Playwright opens JET season with two-character
play drawing from his family's experiences.
who lives in New Mexico.
"During the first preview, I watch
the audience watch the play. During
the second preview, I watch the parts
of the play where I [might have seen]
people moving around the night
"I try to see why people are getting
restless, [if they're getting restless]. Is it
the moment in the play that causes the
rustling or is it a culmination of prior
moments, distractions or lack of atten-
Directed by Bob Devin Jones, who
has worked with the play for four
years, the JET production stars Craig
Wallace, who appeared in Washington,
D.C., and Stephanie Stephen from
Tommy J & Sally developed in part
out of an experience the Medoff fami-
ly had in the late 1990s, when they
invited an African-American young
man to live with them for a year.
Medoff had worked with the youth on
a middle-school theater project and
extended the invitation years later_after
learning the student was having diffi-
culties. in his own home.
The young man and Medoff's
youngest daughter were both seniors
during the time the family opened
'At some point, I said to the two of
them that they ought to write a play
about how they learned to live togeth-
er," Medoff explains. "In essence, I
wrote it myself.
"This is not their story by a long
shot, but it evolved out of our _ rela-
tionship with him and his friends and
our daughter and her friends and what
we learned. I combined that with a
play I wrote probably 25 years ago
which had to do with how we define
one another and how we generalize
about one another."
Issues Of Diversity
After earning a bachelor's degree
from the University of Miami in
1962 and a master's degree from
Stanford University in 1966, Medoff
got a teaching post at New Mexico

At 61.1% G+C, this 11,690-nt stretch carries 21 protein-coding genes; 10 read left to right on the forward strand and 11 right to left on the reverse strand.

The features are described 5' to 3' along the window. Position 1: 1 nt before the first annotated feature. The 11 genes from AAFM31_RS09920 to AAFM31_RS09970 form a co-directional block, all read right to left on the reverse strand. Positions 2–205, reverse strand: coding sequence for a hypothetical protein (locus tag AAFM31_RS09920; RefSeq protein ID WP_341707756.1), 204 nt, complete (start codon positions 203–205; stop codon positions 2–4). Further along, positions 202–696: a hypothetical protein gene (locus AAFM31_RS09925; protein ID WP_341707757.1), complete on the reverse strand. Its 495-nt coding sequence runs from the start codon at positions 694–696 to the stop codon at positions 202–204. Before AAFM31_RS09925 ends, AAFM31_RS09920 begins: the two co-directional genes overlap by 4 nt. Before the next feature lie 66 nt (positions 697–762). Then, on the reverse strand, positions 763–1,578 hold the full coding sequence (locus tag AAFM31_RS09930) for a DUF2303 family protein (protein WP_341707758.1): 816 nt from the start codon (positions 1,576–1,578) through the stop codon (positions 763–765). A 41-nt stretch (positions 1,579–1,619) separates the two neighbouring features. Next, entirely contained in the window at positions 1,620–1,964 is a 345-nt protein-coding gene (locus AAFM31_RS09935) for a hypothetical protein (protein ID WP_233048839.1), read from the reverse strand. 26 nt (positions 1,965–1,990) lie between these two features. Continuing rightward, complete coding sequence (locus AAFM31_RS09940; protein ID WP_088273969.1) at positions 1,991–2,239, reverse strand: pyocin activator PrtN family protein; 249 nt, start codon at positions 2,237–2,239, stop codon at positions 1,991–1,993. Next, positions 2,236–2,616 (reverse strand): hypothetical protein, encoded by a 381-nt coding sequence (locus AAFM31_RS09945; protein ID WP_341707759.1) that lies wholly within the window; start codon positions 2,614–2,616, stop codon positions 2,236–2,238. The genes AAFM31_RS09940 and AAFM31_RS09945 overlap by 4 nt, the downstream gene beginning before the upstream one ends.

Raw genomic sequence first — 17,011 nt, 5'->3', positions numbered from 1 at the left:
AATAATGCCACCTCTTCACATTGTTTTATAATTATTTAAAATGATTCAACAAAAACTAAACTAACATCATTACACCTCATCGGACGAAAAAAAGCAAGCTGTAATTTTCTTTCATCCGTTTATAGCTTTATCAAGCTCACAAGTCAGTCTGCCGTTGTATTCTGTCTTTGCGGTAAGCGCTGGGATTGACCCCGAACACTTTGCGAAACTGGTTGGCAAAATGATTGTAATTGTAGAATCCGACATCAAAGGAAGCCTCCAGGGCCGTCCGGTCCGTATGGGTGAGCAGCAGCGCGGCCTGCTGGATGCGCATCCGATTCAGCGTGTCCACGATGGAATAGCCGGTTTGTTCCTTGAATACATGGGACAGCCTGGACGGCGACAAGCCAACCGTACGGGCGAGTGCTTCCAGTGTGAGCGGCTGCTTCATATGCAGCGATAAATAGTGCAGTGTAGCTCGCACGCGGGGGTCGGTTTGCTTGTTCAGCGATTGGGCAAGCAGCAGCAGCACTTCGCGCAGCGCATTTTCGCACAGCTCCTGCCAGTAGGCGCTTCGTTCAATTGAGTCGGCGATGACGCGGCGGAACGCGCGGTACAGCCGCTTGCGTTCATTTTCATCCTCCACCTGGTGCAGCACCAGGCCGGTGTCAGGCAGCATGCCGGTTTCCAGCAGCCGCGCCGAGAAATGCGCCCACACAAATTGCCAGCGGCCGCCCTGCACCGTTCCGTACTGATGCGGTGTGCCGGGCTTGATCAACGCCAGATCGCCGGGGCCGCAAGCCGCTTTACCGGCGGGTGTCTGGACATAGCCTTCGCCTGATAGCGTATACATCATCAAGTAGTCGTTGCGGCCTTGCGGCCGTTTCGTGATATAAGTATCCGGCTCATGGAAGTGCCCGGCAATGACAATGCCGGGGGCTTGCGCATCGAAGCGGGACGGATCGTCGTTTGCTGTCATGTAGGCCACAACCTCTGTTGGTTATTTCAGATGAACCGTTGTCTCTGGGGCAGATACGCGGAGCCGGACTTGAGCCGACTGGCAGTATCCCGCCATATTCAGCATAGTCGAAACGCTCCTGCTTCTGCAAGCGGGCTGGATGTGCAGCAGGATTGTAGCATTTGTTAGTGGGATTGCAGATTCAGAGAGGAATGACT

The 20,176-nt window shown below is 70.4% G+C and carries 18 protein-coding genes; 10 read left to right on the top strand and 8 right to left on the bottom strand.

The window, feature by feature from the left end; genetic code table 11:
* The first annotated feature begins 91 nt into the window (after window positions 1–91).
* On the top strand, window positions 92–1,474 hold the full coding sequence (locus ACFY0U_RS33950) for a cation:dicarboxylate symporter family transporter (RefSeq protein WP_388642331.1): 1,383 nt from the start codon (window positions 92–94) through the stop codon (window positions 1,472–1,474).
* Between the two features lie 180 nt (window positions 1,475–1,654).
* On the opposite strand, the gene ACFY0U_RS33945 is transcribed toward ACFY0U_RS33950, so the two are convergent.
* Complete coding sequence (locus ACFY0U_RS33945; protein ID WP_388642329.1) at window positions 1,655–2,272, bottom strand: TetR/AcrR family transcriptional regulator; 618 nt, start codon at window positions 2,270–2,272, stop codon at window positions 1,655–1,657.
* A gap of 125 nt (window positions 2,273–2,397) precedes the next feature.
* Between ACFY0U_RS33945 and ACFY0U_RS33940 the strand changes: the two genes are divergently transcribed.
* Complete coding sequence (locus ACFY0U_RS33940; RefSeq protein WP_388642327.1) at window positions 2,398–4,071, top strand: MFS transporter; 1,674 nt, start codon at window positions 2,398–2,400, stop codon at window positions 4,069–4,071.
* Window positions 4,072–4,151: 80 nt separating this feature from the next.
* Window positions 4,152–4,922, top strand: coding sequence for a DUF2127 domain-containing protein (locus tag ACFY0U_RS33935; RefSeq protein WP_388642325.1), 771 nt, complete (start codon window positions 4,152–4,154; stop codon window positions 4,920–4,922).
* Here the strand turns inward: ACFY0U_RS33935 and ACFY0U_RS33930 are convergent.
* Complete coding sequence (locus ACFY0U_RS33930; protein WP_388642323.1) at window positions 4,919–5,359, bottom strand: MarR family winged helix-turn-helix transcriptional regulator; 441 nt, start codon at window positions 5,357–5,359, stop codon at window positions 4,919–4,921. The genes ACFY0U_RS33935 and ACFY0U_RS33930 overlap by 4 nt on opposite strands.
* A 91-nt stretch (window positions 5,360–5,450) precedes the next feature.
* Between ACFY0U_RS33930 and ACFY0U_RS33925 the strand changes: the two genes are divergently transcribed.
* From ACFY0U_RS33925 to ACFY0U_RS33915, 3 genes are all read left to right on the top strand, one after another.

"I got into playwriting by acci-
dent," says Medoff, who taught at
New Mexico State for 27 years and
. now visits colleges to conduct theater
workshops. "I came to New Mexico
as a prose writer, but my first friends
om the recent
of "Tommy J
& Sally": Craig
his role in the
ON His MARK on page 77
JET will stage a fun-filled bar mitzvah
fund-raiser on Nov. 3.
They say it's like no bar mitzvah you've ever seen
before, and the reasons are easy to understand.
It's JET'S bar mitzvah year, and everyone is invit-
ed to celebrate the company's 13th birthday at a
mock bar mitzvah that has all the elements of a
real bar mitzvah party and then some.
JET has turned the fund-raising party into an
improv/interactive theater event, creating a bar
mitzvah character, Jeffrey Eric Tischler, with the
same initials as JET The celebration starts at
6:30 p.m. Sunday, Nov. 3, at Temple Israel in
From the hour of
hors d'oeuvres and
through dinner and
dancing, there will be
surprises, along with
music by Star Trax.
Join the event for $100 as a friend or buy your
way into Jeffreys inner circle, which means
going as high as $2,500 for tickets, designating
you as a Mom or Dad.
The R.S.V.P. number is (248) 788-2900.
— Suzanne Chessler